When you apply for a green card (adjustment of status) in the United States, you usually need to have a medical examination. The purpose of this examination is to make sure that you are not inadmissible to the U.S. based on any public health grounds. The public health grounds of inadmissibility include: having a communicable disease, failure to get certain vaccines, having or previously having a physical or mental disorder with accompanying harmful behavior, and being a drug abuser or addict.
If you are deemed as an inadmissible applicant, you will not be able to obtain your Green Card unless U.S. Citizenship and Immigration Services (USCIS) grants you a waiver (legal forgiveness), that is, if a waiver is available for your particular ground of inadmissibility. With the exception of drug abuse and addiction, most health-related grounds of inadmissibility can be waived. The exam must be done by a doctor who is authorized by USCIS.
Finding an Authorized Doctor
USCIS designates certain doctors (also known as civil surgeons) to perform the medical exam required for most Green Card applicants. Military physicians are authorized to perform immigration medical exams at a military treatment facility within the United States for U.S. veterans, members of the U.S. military and designated dependents.
If you are in the United States, a physician who is a designated “civil surgeon” should perform your medical exam. You can find a civil surgeon by using the USCIS civil surgeons locator.
Immigration medical examinations performed outside the United States and its territories must be done by a panel physician. Panel physicians are different from civil surgeons. Panel physicians are designated by the Department of State and provide immigration medical examinations required as part of visa processing at a U.S. Embassy or consulate abroad.
Cost of the Exam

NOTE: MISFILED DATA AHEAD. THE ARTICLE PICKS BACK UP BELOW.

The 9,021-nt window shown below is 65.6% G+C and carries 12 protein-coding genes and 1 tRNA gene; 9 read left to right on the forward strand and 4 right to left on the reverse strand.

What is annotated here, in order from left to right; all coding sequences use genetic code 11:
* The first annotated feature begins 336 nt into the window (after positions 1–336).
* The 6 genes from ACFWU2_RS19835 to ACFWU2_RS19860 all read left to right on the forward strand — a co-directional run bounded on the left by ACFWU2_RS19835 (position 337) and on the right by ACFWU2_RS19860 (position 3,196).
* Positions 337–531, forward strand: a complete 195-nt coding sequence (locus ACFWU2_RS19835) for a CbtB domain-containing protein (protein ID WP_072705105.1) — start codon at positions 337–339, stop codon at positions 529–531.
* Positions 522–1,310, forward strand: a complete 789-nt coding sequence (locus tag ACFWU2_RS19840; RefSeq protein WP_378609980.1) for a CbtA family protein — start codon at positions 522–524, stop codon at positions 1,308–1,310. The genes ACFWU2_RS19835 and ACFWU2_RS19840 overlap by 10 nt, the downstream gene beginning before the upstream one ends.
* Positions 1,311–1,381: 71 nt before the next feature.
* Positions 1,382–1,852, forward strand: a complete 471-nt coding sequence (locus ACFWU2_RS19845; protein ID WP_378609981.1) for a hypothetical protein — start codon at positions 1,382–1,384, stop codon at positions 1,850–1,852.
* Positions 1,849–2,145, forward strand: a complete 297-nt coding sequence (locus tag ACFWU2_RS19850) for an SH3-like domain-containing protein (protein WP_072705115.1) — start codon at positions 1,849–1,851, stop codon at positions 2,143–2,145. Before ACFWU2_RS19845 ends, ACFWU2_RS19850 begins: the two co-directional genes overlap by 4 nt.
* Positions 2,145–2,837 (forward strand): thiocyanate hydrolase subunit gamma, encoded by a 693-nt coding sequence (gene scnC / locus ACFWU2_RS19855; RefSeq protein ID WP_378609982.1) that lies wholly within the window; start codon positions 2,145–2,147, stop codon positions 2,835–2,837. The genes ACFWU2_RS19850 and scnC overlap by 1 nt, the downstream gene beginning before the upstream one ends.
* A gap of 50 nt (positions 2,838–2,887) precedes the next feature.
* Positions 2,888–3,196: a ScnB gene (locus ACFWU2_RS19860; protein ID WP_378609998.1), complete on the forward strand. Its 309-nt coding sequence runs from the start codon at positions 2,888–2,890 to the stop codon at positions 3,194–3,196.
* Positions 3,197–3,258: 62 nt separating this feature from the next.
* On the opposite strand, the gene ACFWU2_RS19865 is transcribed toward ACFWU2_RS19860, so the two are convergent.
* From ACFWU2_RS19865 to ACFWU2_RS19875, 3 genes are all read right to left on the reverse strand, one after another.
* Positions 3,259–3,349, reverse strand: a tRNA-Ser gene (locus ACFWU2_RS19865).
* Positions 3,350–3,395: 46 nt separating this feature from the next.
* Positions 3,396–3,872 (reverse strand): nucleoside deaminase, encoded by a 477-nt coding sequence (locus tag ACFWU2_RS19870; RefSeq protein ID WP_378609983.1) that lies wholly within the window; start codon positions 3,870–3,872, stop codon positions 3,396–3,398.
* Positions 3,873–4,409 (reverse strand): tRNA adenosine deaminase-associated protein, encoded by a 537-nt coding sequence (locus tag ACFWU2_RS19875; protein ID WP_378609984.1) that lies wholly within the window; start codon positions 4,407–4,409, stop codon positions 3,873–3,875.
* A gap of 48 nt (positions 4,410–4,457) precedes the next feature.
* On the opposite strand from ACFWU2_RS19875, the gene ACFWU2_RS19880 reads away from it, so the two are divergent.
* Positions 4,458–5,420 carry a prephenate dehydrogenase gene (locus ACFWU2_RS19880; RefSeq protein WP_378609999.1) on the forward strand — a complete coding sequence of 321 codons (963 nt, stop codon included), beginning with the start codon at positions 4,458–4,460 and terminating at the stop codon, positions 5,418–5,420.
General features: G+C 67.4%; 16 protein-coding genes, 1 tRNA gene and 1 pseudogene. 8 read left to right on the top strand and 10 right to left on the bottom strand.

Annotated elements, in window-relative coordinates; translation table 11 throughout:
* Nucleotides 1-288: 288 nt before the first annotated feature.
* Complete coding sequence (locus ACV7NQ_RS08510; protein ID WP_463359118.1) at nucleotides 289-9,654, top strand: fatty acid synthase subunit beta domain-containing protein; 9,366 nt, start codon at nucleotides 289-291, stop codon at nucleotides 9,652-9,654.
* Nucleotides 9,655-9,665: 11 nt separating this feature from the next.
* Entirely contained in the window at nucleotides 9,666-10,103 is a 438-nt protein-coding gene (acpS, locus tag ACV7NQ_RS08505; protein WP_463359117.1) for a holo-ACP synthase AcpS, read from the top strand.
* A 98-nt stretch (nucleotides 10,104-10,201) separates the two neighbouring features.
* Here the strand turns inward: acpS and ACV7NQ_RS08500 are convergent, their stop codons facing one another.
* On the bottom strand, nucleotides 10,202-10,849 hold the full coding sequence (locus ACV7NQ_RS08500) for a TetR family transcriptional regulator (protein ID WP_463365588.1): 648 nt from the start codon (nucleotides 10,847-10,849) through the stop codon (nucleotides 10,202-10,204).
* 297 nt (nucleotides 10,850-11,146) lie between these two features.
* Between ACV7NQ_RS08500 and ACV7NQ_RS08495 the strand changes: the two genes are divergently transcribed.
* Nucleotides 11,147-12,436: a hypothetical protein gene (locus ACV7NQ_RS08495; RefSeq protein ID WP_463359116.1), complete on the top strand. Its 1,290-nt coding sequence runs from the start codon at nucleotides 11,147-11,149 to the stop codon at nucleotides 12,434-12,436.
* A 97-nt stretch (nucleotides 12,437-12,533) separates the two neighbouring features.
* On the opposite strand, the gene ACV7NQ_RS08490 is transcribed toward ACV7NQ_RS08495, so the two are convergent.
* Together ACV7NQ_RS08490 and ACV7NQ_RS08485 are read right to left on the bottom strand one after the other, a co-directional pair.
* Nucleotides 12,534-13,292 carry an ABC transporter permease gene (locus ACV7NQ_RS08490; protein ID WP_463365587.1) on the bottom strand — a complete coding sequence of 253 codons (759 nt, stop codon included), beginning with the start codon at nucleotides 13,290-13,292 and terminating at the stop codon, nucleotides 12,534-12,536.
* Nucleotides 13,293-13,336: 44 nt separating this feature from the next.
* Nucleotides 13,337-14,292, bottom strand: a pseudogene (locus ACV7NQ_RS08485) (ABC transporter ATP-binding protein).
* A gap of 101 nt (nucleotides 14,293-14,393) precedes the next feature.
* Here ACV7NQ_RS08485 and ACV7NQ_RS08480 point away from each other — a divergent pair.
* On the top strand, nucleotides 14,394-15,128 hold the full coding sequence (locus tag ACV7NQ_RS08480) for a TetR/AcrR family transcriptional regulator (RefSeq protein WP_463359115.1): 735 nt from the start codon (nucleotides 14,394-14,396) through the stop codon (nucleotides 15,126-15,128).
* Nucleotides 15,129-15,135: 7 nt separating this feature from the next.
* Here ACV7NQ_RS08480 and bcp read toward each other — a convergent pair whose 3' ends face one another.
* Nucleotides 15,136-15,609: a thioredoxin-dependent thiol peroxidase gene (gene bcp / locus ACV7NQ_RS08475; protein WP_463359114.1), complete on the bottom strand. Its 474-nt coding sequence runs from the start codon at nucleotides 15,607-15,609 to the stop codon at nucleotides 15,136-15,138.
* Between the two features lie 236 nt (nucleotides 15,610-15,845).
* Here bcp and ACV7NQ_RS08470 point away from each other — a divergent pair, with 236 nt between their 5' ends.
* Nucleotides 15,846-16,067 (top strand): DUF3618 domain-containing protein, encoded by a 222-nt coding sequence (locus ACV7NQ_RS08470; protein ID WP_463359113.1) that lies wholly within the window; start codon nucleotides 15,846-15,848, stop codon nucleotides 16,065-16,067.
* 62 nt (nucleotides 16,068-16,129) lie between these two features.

You will need to pay for your exam, separately from your other application fees. The U.S. immigration authorities do not regulate the cost of the medical exam. Therefore, how much your medical exam costs will depend on how much the civil surgeon or panel physician you choose charges. You can contact doctors ahead of time to find out and compare how much each one charges.
What to Bring to the Exam
Bring the following to your medical exam:
- Form I-693, Report of Medical Examination and Vaccination Record
- Government-issued photo identification, such as a valid passport or driver’s license. If you are 14 years old or younger, bring identification that shows your name, date, place of birth, and parents’ full name. Possible forms of identification include your birth certificate (with an English translation) or an affidavit.
- Vaccination or immunization record (such as DT, DTP, DTaP, Td, Tdap, OPV, IPV, MMR, Hib, hepatitis A, hepatitis B, varicella, pneumococcal influenza, rotavirus and meningococcal disease)
- Medical insurance card (check with the doctor’s office to make sure the office accepts your medical plan)
During the Exam
The doctor will test for communicable diseases such as tuberculosis and syphilis. The tuberculosis test is done in two parts. You will have to return to the doctor’s office within two to three days to have the results read. The syphilis test is a blood test. The doctor will also check your records to see if you need any vaccinations.
Receiving Your Exam Results
If you are applying for your green card from within the U.S. though an adjustment of status process, the civil surgeon will record the results of your medical exam on Form I-693. You should download, print, and bring this form with you to your appointment with the civil surgeon. The civil surgeon will give you the original completed form in a sealed envelope, which you will submit to USCIS. Make sure you get a copy of the completed Form I-693 for your personal records before the doctor seals the envelope. USCIS will not accept the form if the envelope has been opened or altered.
If you are applying for your green card from outside the U.S. through the consular processing, the panel physician will record the results of your medical exam on Form DS-2053 or Form DS-2054 and related worksheets. The panel physician will either give you the results of the medical exam to bring with you your visa interview or will mail the results directly to the U.S. embassy or consulate.
- For full details, please go to uscis.gov/i-693.
- Communicable Diseases of Public Health Significance (https://www.uscis.gov/policymanual/HTML/PolicyManual-Volume8-PartB-Chapter6.html)